In the past, we've supported random drug testing for safety workers
and athletes but have been doubtful about the intrusiveness, costs and
fairness of broad-based student testing. Those remain valid concerns.
But so do the societal costs of drug use, which — like smoking —
almost always begins during the teen years. Federal figures show that
almost 5% of 12-to-17-year-olds abused or were dependent on an illicit
substance in 2005 — more than 1 million kids.
The most popular illicit drug, marijuana, is more potent and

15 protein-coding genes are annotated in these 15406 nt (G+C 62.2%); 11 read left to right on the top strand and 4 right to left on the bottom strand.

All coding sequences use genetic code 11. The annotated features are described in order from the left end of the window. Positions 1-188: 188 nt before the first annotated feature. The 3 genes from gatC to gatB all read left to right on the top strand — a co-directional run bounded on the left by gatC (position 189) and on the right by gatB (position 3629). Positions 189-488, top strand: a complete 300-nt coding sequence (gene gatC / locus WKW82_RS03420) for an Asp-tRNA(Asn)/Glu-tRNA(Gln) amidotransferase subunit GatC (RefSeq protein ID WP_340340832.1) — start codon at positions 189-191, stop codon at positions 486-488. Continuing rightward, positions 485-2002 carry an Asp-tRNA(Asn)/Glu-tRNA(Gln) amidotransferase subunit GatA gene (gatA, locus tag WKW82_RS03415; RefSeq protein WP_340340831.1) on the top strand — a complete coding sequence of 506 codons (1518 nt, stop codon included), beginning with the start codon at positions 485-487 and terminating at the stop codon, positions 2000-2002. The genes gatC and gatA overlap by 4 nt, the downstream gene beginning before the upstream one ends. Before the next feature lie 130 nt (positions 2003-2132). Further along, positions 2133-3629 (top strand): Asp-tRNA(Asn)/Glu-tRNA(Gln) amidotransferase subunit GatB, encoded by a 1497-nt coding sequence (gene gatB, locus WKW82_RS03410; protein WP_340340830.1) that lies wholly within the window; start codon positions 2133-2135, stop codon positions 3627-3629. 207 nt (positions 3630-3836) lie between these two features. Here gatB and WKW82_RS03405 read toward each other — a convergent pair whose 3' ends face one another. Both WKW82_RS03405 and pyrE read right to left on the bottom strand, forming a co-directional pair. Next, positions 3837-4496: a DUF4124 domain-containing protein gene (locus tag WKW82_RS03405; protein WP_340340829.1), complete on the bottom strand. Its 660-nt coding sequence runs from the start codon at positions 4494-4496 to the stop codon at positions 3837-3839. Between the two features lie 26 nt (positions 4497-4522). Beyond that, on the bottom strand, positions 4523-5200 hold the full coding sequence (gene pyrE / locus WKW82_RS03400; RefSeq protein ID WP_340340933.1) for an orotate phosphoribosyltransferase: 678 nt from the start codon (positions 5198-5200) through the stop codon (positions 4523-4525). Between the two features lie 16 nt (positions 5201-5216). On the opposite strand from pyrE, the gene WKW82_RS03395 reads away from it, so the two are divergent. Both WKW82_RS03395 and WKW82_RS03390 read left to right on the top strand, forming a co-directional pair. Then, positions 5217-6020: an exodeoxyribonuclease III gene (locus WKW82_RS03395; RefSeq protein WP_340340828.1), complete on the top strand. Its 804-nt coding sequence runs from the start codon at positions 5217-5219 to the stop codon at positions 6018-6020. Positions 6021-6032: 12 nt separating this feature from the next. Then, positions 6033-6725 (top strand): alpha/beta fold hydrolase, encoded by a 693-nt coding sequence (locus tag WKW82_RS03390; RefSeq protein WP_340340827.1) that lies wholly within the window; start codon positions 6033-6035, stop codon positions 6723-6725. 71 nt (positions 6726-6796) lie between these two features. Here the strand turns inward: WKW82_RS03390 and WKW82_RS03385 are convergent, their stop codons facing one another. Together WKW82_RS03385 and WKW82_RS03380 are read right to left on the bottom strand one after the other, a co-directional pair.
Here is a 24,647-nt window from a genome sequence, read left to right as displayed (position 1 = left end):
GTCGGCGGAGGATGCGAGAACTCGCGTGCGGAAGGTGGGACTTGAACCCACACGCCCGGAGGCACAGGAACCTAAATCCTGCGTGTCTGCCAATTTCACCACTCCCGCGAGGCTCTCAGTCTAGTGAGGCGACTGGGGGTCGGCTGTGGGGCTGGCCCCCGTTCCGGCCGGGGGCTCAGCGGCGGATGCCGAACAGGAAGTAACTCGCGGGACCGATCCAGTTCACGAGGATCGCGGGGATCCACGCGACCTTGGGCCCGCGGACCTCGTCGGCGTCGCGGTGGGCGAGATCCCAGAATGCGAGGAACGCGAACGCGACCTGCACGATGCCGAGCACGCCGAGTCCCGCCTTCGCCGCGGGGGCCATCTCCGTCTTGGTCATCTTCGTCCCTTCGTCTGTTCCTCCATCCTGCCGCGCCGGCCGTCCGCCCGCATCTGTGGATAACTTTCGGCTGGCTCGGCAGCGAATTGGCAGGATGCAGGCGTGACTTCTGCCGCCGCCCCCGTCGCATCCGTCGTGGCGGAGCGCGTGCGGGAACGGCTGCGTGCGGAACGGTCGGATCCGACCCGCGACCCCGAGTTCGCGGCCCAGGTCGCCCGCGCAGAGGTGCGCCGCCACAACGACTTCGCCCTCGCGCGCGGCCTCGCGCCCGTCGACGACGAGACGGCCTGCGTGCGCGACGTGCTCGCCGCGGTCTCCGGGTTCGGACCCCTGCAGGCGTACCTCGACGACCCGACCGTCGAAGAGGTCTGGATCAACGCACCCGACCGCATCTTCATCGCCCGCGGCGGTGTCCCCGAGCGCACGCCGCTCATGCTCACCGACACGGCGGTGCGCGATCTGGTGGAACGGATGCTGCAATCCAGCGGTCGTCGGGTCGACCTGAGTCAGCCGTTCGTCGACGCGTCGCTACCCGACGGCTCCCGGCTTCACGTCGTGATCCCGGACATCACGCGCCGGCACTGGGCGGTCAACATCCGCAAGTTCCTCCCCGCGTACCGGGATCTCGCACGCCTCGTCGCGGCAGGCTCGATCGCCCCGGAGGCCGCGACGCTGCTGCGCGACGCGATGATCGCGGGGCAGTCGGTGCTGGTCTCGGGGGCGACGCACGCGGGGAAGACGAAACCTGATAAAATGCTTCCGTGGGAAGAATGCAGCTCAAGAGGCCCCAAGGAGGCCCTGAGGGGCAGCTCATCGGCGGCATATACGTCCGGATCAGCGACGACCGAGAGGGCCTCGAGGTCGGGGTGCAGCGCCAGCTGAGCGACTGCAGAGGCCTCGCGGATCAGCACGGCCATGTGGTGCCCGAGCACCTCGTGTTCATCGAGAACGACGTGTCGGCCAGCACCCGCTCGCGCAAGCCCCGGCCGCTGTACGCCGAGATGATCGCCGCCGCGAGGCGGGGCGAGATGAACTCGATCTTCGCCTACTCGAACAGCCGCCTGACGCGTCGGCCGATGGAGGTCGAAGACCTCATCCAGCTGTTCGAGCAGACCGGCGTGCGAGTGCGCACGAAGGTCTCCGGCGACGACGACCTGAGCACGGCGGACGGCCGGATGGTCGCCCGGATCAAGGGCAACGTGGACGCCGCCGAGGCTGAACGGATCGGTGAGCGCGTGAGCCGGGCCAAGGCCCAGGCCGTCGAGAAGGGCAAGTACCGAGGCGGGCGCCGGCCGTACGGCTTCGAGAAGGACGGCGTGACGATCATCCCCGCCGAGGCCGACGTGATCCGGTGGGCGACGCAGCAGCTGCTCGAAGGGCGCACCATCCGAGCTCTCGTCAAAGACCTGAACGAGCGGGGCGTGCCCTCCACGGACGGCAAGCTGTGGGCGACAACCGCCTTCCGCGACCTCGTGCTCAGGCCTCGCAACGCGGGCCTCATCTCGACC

dangerous today than it was a generation ago. Yet months or years can
pass before even the most involved parents realize a child is using
drugs, by which time treatment is much tougher.
Drug testing in schools might close that gap. White House drug czar
John Walters says testing is the single most important step schools
can take, and it's becoming increasingly hard to dismiss
administrators who say that testing works for them and can be done
fairly cost effectively (Scottsbluff spends about $11,000 a year to
randomly test roughly a quarter of the student body)." [USAT]
We agree. Want to learn how to start your own random drug
testing program? Click